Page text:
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United States Department of Agriculture

Agricultural Research Service

Title: Surface-Soil Structural Properties under Grass and Cereal Production on a Mollic Cryoboralf in Canada

Authors
item Arshad, M - AGRI & AGRI-FOOD, CANADA
item Franzluebbers, Alan
item Azooz, R - AGRI & AGRI-FOOD, CANADA

Submitted to: Soil & Tillage Research
Publication Type: Peer Reviewed Journal
Publication Acceptance Date: May 19, 2003
Publication Date: November 14, 2003
Citation: Arshad, M.A., Franzluebbers, A.J., Azooz, R.H. Surface-soil structural properties under grass and cereal production on a mollic cryoboralf in canada. International Journal of Soil and Tillage Research. 2003. v. 77. p. 15-23.

Interpretive Summary: Degradation of soil and water resources with cropping can be a perceived and real problem throughout the world. We evaluated soil indicators of erosion resistance, soil fertility, and biophysical complexity under permanent grass cover and under 3-year wheat crop rotations under no-tillage management. Researchers at Agriculture and Agri-Food Canada in Beaverlodge AB led an 11-year-long evaluation of these systems with soil evaluation expertise from a researcher at the USDA-Agricultural Research Service in Watkinsville GA. Many soil properties were in better condition at the end of 11 years under permanent grass cover than under wheat cropping systems. However, differences were not extremely large, as would typically be observed had the wheat been cultivated with conventional inversion tillage rather than with no tillage. High cereal roduction was achieved without significantly reducing soil quality in wheat cropping systems without fallow. These results suggest two economically viable production alternatives for producers (hay harvest and grain production with no tillage) that would save millions of dollars to tax payers and nature enthusiasts by avoiding environmental degradation of the landscape and its receiving surface waters.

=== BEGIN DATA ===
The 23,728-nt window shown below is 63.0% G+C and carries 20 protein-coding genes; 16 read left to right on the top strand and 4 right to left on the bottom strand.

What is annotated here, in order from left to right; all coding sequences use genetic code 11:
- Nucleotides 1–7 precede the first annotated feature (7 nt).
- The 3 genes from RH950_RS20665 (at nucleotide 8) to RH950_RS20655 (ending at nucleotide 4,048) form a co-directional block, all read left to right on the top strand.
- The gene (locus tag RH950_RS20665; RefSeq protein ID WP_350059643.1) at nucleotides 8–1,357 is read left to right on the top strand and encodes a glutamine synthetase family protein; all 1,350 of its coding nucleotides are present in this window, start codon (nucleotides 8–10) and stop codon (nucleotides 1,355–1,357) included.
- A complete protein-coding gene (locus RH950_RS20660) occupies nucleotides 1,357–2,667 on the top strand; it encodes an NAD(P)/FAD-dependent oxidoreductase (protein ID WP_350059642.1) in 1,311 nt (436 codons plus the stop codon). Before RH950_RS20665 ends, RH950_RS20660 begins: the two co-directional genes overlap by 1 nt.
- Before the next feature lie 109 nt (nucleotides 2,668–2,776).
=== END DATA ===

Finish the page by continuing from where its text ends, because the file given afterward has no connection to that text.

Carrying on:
Technical Abstract: Conservation tillage has become a major soil management strategy to reduce soil erosion and improve soil quality, yet the impacts of how crop rotation might alter soil responses to conservation tillage remain poorly described. We compared the effect of perennial grass cover versus annual cropping systems and the effect of the type of break crop in a wheat-based crop rotation system on surface-soil (0-10 cm) structural properties at the end of 10 and 11 years of management. Soil aggregation was at state to resist water erosion more under perennial grass than under annual cropping systems. Soil organic C was higher, but total soil N was lower under perennial compared with annual cropping systems. There were few significant differences in soil-structural properties among the various annual cropping systems, the largest being greater light-fraction C and N under continuous wheat compared with other rotations as a result of higher residue inputs. Despite somewhat lower quality of soil with annual than with perennial cropping systems, high productivity of cereal production can be achieved without dramatic detriment to the soil and the surrounding environment using conservation tillage management without bare fallow.

Last Modified: 9/20/2014
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